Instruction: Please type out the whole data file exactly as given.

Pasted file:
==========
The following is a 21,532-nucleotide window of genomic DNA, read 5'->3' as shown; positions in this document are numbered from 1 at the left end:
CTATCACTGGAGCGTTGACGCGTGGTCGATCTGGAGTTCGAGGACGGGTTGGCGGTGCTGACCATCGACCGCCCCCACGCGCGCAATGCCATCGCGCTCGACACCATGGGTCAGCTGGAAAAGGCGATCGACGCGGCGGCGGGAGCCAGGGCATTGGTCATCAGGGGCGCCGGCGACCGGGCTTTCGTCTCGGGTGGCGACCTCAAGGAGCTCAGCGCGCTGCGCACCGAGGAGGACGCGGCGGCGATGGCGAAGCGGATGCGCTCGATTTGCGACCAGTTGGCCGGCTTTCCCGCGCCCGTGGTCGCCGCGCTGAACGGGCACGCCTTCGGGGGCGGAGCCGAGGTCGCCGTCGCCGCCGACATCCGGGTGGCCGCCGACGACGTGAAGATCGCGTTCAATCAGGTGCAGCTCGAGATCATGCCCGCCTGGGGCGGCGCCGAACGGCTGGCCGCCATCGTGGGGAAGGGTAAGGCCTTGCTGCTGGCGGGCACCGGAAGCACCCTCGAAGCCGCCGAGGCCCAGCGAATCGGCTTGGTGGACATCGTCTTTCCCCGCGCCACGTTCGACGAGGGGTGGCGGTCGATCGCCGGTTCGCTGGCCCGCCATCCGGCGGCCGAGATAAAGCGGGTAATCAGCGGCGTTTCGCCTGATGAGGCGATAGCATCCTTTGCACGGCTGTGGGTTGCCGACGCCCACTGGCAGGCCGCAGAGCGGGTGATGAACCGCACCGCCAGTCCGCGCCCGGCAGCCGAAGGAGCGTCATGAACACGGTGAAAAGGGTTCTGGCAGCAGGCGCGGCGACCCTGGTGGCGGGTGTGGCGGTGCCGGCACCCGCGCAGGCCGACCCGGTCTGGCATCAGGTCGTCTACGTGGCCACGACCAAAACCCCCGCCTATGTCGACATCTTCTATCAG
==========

The following is a 21,532-nucleotide window of genomic DNA, read 5'->3' as shown; positions in this document are numbered from 1 at the left end:
CTATCACTGGAGCGTTGACGCGTGGTCGATCTGGAGTTCGAGGACGGGTTGGCGGTGCTGACCATCGACCGCCCCCACGCGCGCAATGCCATCGCGCTCGACACCATGGGTCAGCTGGAAAAGGCGATCGACGCGGCGGCGGGAGCCAGGGCATTGGTCATCAGGGGCGCCGGCGACCGGGCTTTCGTCTCGGGTGGCGACCTCAAGGAGCTCAGCGCGCTGCGCACCGAGGAGGACGCGGCGGCGATGGCGAAGCGGATGCGCTCGATTTGCGACCAGTTGGCCGGCTTTCCCGCGCCCGTGGTCGCCGCGCTGAACGGGCACGCCTTCGGGGGCGGAGCCGAGGTCGCCGTCGCCGCCGACATCCGGGTGGCCGCCGACGACGTGAAGATCGCGTTCAATCAGGTGCAGCTCGAGATCATGCCCGCCTGGGGCGGCGCCGAACGGCTGGCCGCCATCGTGGGGAAGGGTAAGGCCTTGCTGCTGGCGGGCACCGGAAGCACCCTCGAAGCCGCCGAGGCCCAGCGAATCGGCTTGGTGGACATCGTCTTTCCCCGCGCCACGTTCGACGAGGGGTGGCGGTCGATCGCCGGTTCGCTGGCCCGCCATCCGGCGGCCGAGATAAAGCGGGTAATCAGCGGCGTTTCGCCTGATGAGGCGATAGCATCCTTTGCACGGCTGTGGGTTGCCGACGCCCACTGGCAGGCCGCAGAGCGGGTGATGAACCGCACCGCCAGTCCGCGCCCGGCAGCCGAAGGAGCGTCATGAACACGGTGAAAAGGGTTCTGGCAGCAGGCGCGGCGACCCTGGTGGCGGGTGTGGCGGTGCCGGCACCCGCGCAGGCCGACCCGGTCTGGCATCAGGTCGTCTACGTGGCCACGACCAAAACCCCCGCCTATGTCGACATCTTCTATCAG